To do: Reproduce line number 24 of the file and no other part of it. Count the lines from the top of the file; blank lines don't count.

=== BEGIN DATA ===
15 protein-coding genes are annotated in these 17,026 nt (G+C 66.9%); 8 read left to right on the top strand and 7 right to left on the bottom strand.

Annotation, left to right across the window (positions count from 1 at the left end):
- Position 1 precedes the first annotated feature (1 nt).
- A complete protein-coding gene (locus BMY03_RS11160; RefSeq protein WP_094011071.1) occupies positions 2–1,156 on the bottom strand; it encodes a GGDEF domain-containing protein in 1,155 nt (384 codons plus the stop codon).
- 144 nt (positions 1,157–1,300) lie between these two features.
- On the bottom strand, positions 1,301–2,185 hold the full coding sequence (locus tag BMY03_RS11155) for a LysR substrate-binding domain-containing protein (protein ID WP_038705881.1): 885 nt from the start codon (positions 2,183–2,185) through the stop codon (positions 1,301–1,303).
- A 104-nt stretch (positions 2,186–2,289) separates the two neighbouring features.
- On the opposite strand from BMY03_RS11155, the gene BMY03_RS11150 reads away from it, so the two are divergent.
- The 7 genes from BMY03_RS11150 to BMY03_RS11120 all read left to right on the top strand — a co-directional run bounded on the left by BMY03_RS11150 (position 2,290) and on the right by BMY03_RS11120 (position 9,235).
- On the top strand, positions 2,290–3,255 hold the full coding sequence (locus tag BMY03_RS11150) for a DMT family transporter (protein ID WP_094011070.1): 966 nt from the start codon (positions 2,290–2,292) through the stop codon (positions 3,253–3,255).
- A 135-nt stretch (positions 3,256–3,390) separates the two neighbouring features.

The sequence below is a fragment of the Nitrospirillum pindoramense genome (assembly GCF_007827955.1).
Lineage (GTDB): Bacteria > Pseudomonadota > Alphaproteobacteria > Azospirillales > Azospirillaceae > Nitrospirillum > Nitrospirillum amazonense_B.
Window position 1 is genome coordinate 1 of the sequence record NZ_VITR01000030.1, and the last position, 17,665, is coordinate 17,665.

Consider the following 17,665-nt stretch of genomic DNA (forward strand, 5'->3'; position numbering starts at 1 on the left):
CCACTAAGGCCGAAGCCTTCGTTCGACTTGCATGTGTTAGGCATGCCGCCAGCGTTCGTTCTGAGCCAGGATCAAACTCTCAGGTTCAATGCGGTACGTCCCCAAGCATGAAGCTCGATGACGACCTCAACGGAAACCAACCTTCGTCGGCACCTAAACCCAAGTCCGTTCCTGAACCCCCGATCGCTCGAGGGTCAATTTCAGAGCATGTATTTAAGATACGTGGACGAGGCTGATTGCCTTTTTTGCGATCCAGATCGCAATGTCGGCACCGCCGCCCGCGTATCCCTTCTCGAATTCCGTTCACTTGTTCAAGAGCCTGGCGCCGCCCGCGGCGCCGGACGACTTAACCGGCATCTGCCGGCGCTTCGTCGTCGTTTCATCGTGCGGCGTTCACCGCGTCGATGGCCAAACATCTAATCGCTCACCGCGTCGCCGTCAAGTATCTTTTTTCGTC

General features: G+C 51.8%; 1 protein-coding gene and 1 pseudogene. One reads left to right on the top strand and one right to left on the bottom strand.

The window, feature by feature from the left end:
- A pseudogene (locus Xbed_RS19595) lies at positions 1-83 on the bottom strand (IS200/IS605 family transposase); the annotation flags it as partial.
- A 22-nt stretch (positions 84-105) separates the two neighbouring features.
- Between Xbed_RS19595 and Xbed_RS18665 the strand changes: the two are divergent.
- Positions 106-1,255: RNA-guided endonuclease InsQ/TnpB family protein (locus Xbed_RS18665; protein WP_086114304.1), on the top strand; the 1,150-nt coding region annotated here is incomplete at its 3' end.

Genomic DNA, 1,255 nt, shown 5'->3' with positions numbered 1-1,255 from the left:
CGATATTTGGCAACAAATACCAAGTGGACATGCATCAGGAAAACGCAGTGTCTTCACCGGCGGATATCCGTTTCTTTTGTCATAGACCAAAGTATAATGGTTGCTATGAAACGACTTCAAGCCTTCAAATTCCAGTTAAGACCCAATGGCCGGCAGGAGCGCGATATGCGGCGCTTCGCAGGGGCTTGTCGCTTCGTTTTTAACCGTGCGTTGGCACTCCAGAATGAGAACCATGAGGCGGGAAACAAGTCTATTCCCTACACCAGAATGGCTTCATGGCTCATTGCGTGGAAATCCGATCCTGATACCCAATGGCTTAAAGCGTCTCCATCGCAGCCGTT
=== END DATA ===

CGATATTTGGCAACAAATACCAAGTGGACATGCATCAGGAAAACGCAGTGTCTTCACCGGCGGATATCCGTTTCTTTTGTCATAGACCAAAGTATAATGGTTGCTATGAAACGACTTCAAGCCTTCAAATTCCAGTTAAGACCCAATGGCCGGCAGGAGCGCGATATGCGGCGCTTCGCAGGGGCTTGTCGCTTCGTTTTTAACCGTGCGTTGGCACTCCAGAATGAGAACCATGAGGCGGGAAACAAGTCTATTCCCTACACCAGAATGGCTTCATGGCTCATTGCGTGGAAATCCGATCCTGATACCCAATGGCTTAAAGCGTCTCCATCGCAGCCGTT